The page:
“Given that a majority of the population are yet to be connected to the internet, allowing service providers to define the nature of access would be equivalent of letting TSPs shape the users’ internet experience,” said TRAI.
The regulator quoted ISP Licence Agreement which reads, “The subscriber shall have unrestricted access to all the content available on Internet except for such content which is restricted by the Licensor/designated authority under law. Price-based differentiation would make certain content more attractive to consumers resulting in altering a consumer’s online behaviour.”
TRAI’s decision has been welcomed by Net Activists. "The SaveTheInternet.in Coalition welcomes the TRAI's regulation dated 8 February 2016 which is in favour of Net Neutrality, by putting an end to differential pricing services which would have allowed telecom operators to break the Internet and become gatekeepers and toll-collectors," said the savetheinternet.in coalition, which has been fighting for net neutrality in India for past few months.
Facebook’s free basics
TRAI’s decision is a major setback to Facebook, which had been promoting its Free Basics service aggressively in the country. The company was offering free access to a limited number of websites. The net activists said that this posed some services at a disadvantage.They argued that all the online services should be treated equally.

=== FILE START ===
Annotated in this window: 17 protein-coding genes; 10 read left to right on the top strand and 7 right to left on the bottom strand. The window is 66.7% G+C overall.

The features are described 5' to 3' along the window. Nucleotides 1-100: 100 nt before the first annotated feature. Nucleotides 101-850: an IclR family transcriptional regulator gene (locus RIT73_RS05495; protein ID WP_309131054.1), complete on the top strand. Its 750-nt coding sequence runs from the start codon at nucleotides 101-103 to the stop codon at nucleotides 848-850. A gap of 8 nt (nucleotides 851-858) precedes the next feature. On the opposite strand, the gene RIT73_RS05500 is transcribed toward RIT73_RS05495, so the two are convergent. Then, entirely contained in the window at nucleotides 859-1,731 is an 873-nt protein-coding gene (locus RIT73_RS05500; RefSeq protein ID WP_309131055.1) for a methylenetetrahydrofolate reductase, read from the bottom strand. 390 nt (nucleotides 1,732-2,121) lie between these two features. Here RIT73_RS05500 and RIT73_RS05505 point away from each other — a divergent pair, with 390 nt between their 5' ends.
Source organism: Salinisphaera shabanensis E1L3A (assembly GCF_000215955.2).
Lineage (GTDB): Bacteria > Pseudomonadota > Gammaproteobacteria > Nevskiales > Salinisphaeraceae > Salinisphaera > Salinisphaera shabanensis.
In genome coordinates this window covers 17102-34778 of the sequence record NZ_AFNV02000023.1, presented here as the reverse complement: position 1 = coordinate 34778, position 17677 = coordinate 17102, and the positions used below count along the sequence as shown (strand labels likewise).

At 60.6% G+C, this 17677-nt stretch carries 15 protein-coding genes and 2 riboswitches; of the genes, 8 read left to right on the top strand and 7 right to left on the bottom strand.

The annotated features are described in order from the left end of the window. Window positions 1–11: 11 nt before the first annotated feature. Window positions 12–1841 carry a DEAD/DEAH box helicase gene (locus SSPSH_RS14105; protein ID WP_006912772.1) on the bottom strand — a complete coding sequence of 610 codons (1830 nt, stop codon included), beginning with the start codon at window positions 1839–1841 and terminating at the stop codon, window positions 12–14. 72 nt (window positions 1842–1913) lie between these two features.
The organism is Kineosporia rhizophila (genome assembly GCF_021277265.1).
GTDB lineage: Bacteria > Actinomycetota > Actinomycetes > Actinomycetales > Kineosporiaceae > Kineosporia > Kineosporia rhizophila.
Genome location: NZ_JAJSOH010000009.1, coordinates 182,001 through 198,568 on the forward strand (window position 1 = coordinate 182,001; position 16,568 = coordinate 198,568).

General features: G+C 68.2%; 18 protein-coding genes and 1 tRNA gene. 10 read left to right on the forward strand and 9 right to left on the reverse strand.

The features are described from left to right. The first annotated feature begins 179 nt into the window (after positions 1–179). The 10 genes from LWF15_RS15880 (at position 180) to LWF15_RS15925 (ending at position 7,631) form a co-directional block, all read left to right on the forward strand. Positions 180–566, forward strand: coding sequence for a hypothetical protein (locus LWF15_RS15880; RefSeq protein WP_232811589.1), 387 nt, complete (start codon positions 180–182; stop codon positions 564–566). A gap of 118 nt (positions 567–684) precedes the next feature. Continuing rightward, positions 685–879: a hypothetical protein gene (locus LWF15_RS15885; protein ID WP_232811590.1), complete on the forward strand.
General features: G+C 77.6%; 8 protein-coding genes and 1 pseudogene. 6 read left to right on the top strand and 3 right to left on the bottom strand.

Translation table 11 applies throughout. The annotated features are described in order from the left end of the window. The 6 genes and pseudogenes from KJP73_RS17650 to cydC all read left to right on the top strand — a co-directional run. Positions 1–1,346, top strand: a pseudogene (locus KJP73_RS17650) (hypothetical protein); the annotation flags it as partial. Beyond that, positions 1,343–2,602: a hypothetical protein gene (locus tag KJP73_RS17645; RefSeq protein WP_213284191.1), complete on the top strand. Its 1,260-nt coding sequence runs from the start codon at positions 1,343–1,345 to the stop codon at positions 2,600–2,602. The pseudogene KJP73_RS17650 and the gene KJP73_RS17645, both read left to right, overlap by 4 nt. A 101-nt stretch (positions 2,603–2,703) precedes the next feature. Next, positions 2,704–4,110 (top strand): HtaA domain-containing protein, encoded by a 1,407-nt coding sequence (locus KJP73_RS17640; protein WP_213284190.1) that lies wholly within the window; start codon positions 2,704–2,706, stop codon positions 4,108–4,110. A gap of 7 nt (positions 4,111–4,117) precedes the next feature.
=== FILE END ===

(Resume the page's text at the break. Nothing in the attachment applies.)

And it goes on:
The net activists also alleged that Free Basics curbed one's freedom to access the internet of their choice.
Facebook founder and Chief Mark Zuckerberg however, expressed his displeasure with TRAI’s decision in his Facebook post.
"Today India's telecom regulator decided to restrict programmes that provide free access to data. This restricts one of Internet.org's initiatives, Free Basics, as well as programmes by other organisations that provide free access to data. While we're disappointed with today's decision, I want to personally communicate that we are committed to keep working to break down barriers to connectivity in India and around the world. Internet.org has many initiatives, and we will keep working until everyone has access to the internet," said Zuckerberg.
Zuckerberg in his post said that connecting India is an important goal for them and since more than billion people in India don’t have access to internet, they won’t give up.
"We know that connecting them can help lift people out of poverty, create millions of jobs and spread education opportunities. We care about these people, and that's why we're so committed to connecting them," he said.